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A picture of a Chickpea


Cicer arietinum

Also known as

Bengal Gram, Chick Pea, Garbanzo Bean, Gram, Eygptian pea

Photo by Berengena (All rights reserved)

Full Sun
Easy care
Moderate watering
Frost Hardy


RHS hardiness


Minimum temperature

Expected size









  • spring
  • summer
  • autumn
  • winter

This plant has no fragrance

Chickpea Overview

Chickpeas are cool season annuals so in warmer sones they are planted in the winter. The ability to add nitrogen to the soil makes chickpea an excellent companion or rotation crop. Uses include culinary, fodder and traditional medicine.

Common problems with Chickpea

Chickpeas are susceptible to blight, mosaic, and anthracnose. For prevention plant disease-resistant varieties and keep the garden clean and free of debris. Do not handle plants when they are wet so as not to spread fungal spores. Avoid growing in the same location more than every three years will reduce soil-borne diseases.

    Chickpea Companion Plants

    Potatoes, Cucumbers, Corn, Strawberries, Celery, Summer Savory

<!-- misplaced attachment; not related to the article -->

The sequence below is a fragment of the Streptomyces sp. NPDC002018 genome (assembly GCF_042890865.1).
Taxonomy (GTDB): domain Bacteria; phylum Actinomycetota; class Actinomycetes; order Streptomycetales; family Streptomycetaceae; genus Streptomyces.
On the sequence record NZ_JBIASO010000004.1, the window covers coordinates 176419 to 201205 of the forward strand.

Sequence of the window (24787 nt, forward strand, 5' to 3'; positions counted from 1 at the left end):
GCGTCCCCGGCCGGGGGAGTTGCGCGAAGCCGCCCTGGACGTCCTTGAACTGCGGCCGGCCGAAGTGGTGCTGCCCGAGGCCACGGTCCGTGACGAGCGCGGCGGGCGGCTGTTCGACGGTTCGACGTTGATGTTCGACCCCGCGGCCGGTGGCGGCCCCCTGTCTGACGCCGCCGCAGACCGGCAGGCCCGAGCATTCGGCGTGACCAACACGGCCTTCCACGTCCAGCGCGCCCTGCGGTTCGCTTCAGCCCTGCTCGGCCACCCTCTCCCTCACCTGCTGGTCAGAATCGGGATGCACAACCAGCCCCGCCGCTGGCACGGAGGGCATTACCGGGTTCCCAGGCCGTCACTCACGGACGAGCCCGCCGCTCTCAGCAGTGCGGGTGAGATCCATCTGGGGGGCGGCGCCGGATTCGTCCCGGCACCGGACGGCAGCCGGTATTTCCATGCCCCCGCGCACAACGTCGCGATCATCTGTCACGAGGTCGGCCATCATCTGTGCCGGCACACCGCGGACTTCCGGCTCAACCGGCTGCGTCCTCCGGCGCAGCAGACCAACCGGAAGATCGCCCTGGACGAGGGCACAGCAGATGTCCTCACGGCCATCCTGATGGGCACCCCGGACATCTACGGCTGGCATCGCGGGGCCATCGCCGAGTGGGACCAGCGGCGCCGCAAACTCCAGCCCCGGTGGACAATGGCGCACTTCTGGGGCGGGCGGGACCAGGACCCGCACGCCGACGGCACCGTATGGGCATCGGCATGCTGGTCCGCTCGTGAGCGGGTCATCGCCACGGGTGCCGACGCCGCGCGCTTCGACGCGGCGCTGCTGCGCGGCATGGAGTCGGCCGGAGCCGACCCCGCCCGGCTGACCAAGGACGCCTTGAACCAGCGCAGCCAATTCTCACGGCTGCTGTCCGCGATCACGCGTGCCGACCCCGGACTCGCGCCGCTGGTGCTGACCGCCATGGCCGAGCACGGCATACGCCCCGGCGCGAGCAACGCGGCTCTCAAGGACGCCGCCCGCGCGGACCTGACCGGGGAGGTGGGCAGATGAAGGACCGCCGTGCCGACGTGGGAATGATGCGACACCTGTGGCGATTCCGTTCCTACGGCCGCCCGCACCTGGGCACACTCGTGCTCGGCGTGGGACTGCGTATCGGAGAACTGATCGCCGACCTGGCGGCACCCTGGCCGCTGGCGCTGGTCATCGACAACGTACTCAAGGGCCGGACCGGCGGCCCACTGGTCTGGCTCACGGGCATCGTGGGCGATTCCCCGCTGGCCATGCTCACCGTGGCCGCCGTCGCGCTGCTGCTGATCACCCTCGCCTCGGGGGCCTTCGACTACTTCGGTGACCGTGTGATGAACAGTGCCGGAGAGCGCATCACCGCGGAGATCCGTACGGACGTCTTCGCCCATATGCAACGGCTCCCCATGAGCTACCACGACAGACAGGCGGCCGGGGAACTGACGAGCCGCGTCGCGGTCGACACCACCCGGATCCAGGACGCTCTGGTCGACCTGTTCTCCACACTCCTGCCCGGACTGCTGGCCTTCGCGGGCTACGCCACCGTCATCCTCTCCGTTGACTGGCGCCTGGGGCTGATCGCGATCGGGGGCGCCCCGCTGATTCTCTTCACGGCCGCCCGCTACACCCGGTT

How to harvest Chickpea

    Chickpeas will be ready for harvest about 100 days after planting. Chickpeas for fresh eating can be picked when pods are still immature and green. Eat them like snap beans. For dried chickpeas, harvest the entire plant when the leaves have withered.

    How to propagate Chickpea


    Sow direct in cooler climates in spring or in autumn in warm climates. Space 7-13 cm apart and a sow 4-5 cm deep. Germination time is between 10-14 days. Do not soak seed before sowing and avoid heavy watering.

    Special features of Chickpea

    Attracts useful insects

    Attracts insects like bees and butterflies

    Crop rotation

    Nitrogen fixing plant, building up soil condition before and after other vegetable crops.

    Other uses of Chickpea

    Culinary, beverages, fodder, traditional medicine


    Seeds are treasured by vegetarians adding valueable proteins to their diet.